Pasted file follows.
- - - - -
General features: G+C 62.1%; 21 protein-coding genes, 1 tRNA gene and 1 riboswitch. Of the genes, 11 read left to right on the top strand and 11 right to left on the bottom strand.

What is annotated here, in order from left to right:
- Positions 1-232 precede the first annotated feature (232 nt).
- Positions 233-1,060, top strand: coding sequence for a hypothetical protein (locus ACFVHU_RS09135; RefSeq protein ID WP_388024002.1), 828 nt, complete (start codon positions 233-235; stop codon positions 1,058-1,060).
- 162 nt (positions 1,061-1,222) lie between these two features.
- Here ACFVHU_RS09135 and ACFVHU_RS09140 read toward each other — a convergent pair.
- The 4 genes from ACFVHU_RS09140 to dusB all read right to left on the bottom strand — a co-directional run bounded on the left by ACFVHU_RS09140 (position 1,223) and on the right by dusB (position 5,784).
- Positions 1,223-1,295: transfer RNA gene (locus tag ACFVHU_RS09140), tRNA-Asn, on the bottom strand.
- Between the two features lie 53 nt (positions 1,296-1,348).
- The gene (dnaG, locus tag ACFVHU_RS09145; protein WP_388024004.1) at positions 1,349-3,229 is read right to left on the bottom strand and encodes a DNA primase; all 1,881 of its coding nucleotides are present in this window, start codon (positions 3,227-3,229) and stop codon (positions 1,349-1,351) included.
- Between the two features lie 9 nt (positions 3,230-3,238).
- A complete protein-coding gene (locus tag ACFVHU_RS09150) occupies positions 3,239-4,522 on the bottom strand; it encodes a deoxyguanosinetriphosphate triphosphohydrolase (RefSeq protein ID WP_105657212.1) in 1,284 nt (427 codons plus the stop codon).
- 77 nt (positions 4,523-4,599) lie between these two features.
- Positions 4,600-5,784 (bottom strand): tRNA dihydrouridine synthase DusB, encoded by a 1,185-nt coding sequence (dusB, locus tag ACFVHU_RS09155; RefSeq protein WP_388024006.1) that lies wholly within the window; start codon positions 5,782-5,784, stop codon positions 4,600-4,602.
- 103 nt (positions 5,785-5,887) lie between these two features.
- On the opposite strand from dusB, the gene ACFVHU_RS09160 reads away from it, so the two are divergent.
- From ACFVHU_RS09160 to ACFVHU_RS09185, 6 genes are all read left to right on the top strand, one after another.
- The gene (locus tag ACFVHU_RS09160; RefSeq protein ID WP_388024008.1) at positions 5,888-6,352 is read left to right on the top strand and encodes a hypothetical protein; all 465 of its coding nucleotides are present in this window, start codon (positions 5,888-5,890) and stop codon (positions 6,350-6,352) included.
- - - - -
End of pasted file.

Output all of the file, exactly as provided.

General features: G+C 62.1%; 21 protein-coding genes, 1 tRNA gene and 1 riboswitch. Of the genes, 11 read left to right on the top strand and 11 right to left on the bottom strand.

What is annotated here, in order from left to right:
- Positions 1-232 precede the first annotated feature (232 nt).
- Positions 233-1,060, top strand: coding sequence for a hypothetical protein (locus ACFVHU_RS09135; RefSeq protein ID WP_388024002.1), 828 nt, complete (start codon positions 233-235; stop codon positions 1,058-1,060).
- 162 nt (positions 1,061-1,222) lie between these two features.
- Here ACFVHU_RS09135 and ACFVHU_RS09140 read toward each other — a convergent pair.
- The 4 genes from ACFVHU_RS09140 to dusB all read right to left on the bottom strand — a co-directional run bounded on the left by ACFVHU_RS09140 (position 1,223) and on the right by dusB (position 5,784).
- Positions 1,223-1,295: transfer RNA gene (locus tag ACFVHU_RS09140), tRNA-Asn, on the bottom strand.
- Between the two features lie 53 nt (positions 1,296-1,348).
- The gene (dnaG, locus tag ACFVHU_RS09145; protein WP_388024004.1) at positions 1,349-3,229 is read right to left on the bottom strand and encodes a DNA primase; all 1,881 of its coding nucleotides are present in this window, start codon (positions 3,227-3,229) and stop codon (positions 1,349-1,351) included.
- Between the two features lie 9 nt (positions 3,230-3,238).
- A complete protein-coding gene (locus tag ACFVHU_RS09150) occupies positions 3,239-4,522 on the bottom strand; it encodes a deoxyguanosinetriphosphate triphosphohydrolase (RefSeq protein ID WP_105657212.1) in 1,284 nt (427 codons plus the stop codon).
- 77 nt (positions 4,523-4,599) lie between these two features.
- Positions 4,600-5,784 (bottom strand): tRNA dihydrouridine synthase DusB, encoded by a 1,185-nt coding sequence (dusB, locus tag ACFVHU_RS09155; RefSeq protein WP_388024006.1) that lies wholly within the window; start codon positions 5,782-5,784, stop codon positions 4,600-4,602.
- 103 nt (positions 5,785-5,887) lie between these two features.
- On the opposite strand from dusB, the gene ACFVHU_RS09160 reads away from it, so the two are divergent.
- From ACFVHU_RS09160 to ACFVHU_RS09185, 6 genes are all read left to right on the top strand, one after another.
- The gene (locus tag ACFVHU_RS09160; RefSeq protein ID WP_388024008.1) at positions 5,888-6,352 is read left to right on the top strand and encodes a hypothetical protein; all 465 of its coding nucleotides are present in this window, start codon (positions 5,888-5,890) and stop codon (positions 6,350-6,352) included.